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  1. #1
    Lindley is offline Elite Member Power Poster
    Join Date
    Oct 2007
    Seattle, WA

    Android, native shared libraries, and symbol stripping

    When you build and Android app, it can consist of some combination of Java code and native code connected via JNI. The native code is represented as a .so (shared library) with the Android .apk file.

    A common step in generating an apk is to run Proguard on the Java portion of the code, which strips out unused Java classes and methods to reduce binary size. However, Proguard won't touch the native shared library.

    When a *static* native library is linked into an executable, the linker can similarly discard symbols that aren't needed. However, a shared library doesn't do this, because it theoretically doesn't know at link time what symbols are or aren't going to be needed. You can strip out symbol tables and debug info using --strip-all, and you can restrict the set of exported symbols to those explicitly identified with visibility=hidden, but there's no obvious way to say "just remove symbols that aren't used in this app."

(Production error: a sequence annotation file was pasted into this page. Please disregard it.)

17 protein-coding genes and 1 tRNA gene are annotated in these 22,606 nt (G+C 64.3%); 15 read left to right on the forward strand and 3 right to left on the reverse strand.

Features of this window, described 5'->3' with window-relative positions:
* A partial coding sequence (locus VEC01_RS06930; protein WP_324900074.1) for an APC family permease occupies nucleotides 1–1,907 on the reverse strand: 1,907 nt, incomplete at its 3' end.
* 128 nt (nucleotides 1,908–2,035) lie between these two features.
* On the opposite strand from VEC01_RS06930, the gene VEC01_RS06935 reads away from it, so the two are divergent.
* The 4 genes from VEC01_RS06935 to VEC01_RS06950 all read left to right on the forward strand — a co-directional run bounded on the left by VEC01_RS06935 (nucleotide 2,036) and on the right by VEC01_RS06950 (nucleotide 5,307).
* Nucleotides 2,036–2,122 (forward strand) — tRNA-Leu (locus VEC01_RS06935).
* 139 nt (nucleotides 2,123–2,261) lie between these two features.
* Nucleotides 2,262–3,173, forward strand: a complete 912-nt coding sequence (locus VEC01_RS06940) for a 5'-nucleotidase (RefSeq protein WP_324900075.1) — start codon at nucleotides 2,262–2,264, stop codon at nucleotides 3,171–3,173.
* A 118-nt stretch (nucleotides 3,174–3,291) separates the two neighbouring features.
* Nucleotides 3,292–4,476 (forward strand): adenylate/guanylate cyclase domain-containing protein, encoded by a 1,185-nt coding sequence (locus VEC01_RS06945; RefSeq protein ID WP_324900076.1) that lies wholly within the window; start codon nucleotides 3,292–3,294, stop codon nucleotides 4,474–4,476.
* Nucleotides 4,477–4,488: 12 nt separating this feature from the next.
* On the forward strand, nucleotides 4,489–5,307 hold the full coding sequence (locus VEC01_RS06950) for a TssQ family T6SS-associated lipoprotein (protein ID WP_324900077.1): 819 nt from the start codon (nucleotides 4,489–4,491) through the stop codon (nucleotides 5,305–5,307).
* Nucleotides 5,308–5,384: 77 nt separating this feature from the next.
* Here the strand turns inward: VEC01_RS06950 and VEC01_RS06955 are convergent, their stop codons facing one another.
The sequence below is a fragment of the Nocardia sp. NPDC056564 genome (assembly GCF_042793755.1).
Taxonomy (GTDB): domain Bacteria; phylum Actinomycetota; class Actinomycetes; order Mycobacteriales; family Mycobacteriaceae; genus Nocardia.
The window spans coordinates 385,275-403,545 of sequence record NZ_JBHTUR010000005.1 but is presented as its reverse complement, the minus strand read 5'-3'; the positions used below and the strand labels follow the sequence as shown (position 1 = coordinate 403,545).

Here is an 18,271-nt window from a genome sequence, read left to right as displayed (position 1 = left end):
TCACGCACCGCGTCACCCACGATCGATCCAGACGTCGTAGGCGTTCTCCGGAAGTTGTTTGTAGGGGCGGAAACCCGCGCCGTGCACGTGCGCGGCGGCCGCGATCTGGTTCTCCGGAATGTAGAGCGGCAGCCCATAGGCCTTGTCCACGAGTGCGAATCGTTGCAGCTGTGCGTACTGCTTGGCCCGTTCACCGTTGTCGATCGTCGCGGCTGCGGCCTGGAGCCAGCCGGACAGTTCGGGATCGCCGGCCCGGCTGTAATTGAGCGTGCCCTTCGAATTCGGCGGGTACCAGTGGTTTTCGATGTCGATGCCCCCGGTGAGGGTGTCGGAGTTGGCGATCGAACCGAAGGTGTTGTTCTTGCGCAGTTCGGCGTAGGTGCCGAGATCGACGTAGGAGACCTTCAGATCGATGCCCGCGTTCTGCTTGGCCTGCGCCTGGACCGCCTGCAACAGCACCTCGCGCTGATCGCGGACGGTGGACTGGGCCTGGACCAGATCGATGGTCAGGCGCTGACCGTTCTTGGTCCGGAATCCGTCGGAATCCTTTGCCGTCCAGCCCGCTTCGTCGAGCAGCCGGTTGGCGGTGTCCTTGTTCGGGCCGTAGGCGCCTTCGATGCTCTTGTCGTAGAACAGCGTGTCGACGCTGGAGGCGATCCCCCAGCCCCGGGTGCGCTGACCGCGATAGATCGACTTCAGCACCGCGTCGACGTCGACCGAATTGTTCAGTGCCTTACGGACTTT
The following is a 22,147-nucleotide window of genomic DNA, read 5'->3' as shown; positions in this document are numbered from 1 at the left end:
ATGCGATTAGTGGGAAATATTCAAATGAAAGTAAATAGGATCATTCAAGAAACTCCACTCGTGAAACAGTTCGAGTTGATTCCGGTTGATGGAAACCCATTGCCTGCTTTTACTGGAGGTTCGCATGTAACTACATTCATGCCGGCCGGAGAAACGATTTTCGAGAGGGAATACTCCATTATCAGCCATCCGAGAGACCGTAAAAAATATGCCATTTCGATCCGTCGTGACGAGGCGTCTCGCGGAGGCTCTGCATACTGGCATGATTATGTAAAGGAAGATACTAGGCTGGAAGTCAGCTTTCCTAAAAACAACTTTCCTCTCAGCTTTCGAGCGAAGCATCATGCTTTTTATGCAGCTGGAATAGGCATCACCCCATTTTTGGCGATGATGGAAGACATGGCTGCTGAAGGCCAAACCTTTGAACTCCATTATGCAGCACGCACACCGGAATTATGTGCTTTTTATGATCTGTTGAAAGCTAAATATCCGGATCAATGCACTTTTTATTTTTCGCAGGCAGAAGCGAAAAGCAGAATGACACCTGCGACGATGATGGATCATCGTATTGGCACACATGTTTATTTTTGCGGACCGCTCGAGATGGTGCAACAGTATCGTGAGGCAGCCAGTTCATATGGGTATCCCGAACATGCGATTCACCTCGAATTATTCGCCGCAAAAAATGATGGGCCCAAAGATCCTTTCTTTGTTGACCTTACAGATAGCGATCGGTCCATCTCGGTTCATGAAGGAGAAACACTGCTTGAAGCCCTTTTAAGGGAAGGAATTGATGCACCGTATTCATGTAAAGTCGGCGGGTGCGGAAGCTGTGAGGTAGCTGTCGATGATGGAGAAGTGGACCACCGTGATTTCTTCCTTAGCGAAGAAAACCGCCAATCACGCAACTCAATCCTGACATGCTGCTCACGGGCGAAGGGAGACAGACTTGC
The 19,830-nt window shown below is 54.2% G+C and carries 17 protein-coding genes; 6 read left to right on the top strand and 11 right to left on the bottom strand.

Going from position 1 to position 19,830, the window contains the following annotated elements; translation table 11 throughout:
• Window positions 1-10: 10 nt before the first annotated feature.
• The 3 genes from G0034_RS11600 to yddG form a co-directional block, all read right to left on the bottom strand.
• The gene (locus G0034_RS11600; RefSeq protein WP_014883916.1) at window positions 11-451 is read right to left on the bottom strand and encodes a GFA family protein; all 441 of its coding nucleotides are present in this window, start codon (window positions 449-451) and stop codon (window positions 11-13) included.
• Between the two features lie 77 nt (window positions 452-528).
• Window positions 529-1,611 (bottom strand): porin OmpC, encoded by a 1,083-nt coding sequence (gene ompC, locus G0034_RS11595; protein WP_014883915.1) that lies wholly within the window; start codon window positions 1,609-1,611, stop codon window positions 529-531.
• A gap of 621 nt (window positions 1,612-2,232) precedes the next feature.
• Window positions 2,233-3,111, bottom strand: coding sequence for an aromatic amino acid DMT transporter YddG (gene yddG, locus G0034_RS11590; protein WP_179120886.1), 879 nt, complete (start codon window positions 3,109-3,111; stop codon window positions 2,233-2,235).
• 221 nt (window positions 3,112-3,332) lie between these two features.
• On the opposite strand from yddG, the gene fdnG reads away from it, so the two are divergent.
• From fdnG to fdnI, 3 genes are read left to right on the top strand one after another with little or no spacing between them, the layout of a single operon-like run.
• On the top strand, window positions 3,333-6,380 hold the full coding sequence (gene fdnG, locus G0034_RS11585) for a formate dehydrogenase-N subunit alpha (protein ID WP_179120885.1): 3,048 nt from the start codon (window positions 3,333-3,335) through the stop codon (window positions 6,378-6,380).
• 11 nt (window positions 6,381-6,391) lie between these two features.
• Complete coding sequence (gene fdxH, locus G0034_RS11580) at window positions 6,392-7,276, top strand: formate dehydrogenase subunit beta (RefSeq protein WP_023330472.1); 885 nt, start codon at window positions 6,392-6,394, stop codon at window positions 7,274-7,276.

My question is this. In the special case of Android or any other mixed Java/native app, even though the native code is represented as a shared library, you really do know exactly which symbols are and are not needed. Especially after Proguard runs, the set of JNI methods that are actually ever called may be reduced. Is there any way to further strip the shared library using this criteria, to minimize binary size?

  2. #2
    Join Date
    Oct 2008

    Re: Android, native shared libraries, and symbol stripping

    never done myself, but can't you parse Proguard (non obfuscated) output and obtain the "shrinked" JNI headers ? these could be used to create an .so that is statically linked ( and hence size optimized ) to your original code ...

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